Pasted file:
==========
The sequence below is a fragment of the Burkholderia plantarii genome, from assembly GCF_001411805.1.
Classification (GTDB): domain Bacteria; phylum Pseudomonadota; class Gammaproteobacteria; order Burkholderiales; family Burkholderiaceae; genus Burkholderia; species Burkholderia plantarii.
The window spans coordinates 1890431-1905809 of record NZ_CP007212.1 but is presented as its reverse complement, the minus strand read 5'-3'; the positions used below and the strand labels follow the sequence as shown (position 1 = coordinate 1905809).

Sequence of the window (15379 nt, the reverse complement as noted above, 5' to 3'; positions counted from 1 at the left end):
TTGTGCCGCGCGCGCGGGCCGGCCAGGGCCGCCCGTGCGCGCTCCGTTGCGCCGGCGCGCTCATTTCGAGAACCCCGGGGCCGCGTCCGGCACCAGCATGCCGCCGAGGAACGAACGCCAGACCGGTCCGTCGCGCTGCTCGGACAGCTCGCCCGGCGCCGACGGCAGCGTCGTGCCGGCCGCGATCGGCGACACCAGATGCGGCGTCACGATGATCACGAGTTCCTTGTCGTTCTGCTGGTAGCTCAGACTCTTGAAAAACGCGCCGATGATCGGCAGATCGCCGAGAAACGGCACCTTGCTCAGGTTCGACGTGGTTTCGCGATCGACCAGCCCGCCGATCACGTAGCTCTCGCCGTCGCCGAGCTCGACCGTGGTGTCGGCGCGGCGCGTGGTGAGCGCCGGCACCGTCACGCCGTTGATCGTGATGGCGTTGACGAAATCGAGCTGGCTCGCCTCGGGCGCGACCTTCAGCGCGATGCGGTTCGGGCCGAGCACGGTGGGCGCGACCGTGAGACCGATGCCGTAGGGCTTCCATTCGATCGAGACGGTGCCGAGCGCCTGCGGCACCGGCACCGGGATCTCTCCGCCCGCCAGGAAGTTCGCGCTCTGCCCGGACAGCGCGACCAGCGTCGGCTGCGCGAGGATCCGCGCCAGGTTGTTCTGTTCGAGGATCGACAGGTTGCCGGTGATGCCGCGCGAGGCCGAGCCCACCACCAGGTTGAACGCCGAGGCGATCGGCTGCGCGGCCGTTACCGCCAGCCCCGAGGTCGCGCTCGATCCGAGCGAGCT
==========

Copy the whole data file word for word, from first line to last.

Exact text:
The sequence below is a fragment of the Burkholderia plantarii genome, from assembly GCF_001411805.1.
Classification (GTDB): domain Bacteria; phylum Pseudomonadota; class Gammaproteobacteria; order Burkholderiales; family Burkholderiaceae; genus Burkholderia; species Burkholderia plantarii.
The window spans coordinates 1890431-1905809 of record NZ_CP007212.1 but is presented as its reverse complement, the minus strand read 5'-3'; the positions used below and the strand labels follow the sequence as shown (position 1 = coordinate 1905809).

Sequence of the window (15379 nt, the reverse complement as noted above, 5' to 3'; positions counted from 1 at the left end):
TTGTGCCGCGCGCGCGGGCCGGCCAGGGCCGCCCGTGCGCGCTCCGTTGCGCCGGCGCGCTCATTTCGAGAACCCCGGGGCCGCGTCCGGCACCAGCATGCCGCCGAGGAACGAACGCCAGACCGGTCCGTCGCGCTGCTCGGACAGCTCGCCCGGCGCCGACGGCAGCGTCGTGCCGGCCGCGATCGGCGACACCAGATGCGGCGTCACGATGATCACGAGTTCCTTGTCGTTCTGCTGGTAGCTCAGACTCTTGAAAAACGCGCCGATGATCGGCAGATCGCCGAGAAACGGCACCTTGCTCAGGTTCGACGTGGTTTCGCGATCGACCAGCCCGCCGATCACGTAGCTCTCGCCGTCGCCGAGCTCGACCGTGGTGTCGGCGCGGCGCGTGGTGAGCGCCGGCACCGTCACGCCGTTGATCGTGATGGCGTTGACGAAATCGAGCTGGCTCGCCTCGGGCGCGACCTTCAGCGCGATGCGGTTCGGGCCGAGCACGGTGGGCGCGACCGTGAGACCGATGCCGTAGGGCTTCCATTCGATCGAGACGGTGCCGAGCGCCTGCGGCACCGGCACCGGGATCTCTCCGCCCGCCAGGAAGTTCGCGCTCTGCCCGGACAGCGCGACCAGCGTCGGCTGCGCGAGGATCCGCGCCAGGTTGTTCTGTTCGAGGATCGACAGGTTGCCGGTGATGCCGCGCGAGGCCGAGCCCACCACCAGGTTGAACGCCGAGGCGATCGGCTGCGCGGCCGTTACCGCCAGCCCCGAGGTCGCGCTCGATCCGAGCGAGCT